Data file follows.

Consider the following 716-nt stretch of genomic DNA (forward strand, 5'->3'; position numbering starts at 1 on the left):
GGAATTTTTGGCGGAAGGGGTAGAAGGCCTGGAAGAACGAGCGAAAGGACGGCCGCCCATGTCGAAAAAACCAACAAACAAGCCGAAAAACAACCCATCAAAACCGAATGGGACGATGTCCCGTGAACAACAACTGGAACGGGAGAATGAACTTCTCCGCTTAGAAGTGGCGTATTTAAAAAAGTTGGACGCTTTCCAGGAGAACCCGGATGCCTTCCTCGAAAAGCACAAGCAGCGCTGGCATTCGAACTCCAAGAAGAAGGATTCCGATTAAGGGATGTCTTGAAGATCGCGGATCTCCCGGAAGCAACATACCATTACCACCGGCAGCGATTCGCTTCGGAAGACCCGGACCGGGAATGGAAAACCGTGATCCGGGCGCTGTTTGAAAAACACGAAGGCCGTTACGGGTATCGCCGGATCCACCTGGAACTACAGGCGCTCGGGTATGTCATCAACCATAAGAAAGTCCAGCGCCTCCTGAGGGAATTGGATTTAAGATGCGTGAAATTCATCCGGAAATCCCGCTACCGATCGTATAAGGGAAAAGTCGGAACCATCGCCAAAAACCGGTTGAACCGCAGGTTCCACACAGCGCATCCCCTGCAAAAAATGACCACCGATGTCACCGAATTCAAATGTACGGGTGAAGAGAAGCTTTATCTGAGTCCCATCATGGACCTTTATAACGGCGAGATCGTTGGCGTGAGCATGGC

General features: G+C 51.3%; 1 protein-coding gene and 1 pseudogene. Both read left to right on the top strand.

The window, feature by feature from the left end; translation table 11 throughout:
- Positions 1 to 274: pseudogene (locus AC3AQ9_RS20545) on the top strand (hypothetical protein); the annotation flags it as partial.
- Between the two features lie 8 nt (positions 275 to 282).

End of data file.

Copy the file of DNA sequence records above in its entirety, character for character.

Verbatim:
Consider the following 716-nt stretch of genomic DNA (forward strand, 5'->3'; position numbering starts at 1 on the left):
GGAATTTTTGGCGGAAGGGGTAGAAGGCCTGGAAGAACGAGCGAAAGGACGGCCGCCCATGTCGAAAAAACCAACAAACAAGCCGAAAAACAACCCATCAAAACCGAATGGGACGATGTCCCGTGAACAACAACTGGAACGGGAGAATGAACTTCTCCGCTTAGAAGTGGCGTATTTAAAAAAGTTGGACGCTTTCCAGGAGAACCCGGATGCCTTCCTCGAAAAGCACAAGCAGCGCTGGCATTCGAACTCCAAGAAGAAGGATTCCGATTAAGGGATGTCTTGAAGATCGCGGATCTCCCGGAAGCAACATACCATTACCACCGGCAGCGATTCGCTTCGGAAGACCCGGACCGGGAATGGAAAACCGTGATCCGGGCGCTGTTTGAAAAACACGAAGGCCGTTACGGGTATCGCCGGATCCACCTGGAACTACAGGCGCTCGGGTATGTCATCAACCATAAGAAAGTCCAGCGCCTCCTGAGGGAATTGGATTTAAGATGCGTGAAATTCATCCGGAAATCCCGCTACCGATCGTATAAGGGAAAAGTCGGAACCATCGCCAAAAACCGGTTGAACCGCAGGTTCCACACAGCGCATCCCCTGCAAAAAATGACCACCGATGTCACCGAATTCAAATGTACGGGTGAAGAGAAGCTTTATCTGAGTCCCATCATGGACCTTTATAACGGCGAGATCGTTGGCGTGAGCATGGC

General features: G+C 51.3%; 1 protein-coding gene and 1 pseudogene. Both read left to right on the top strand.

The window, feature by feature from the left end; translation table 11 throughout:
- Positions 1 to 274: pseudogene (locus AC3AQ9_RS20545) on the top strand (hypothetical protein); the annotation flags it as partial.
- Between the two features lie 8 nt (positions 275 to 282).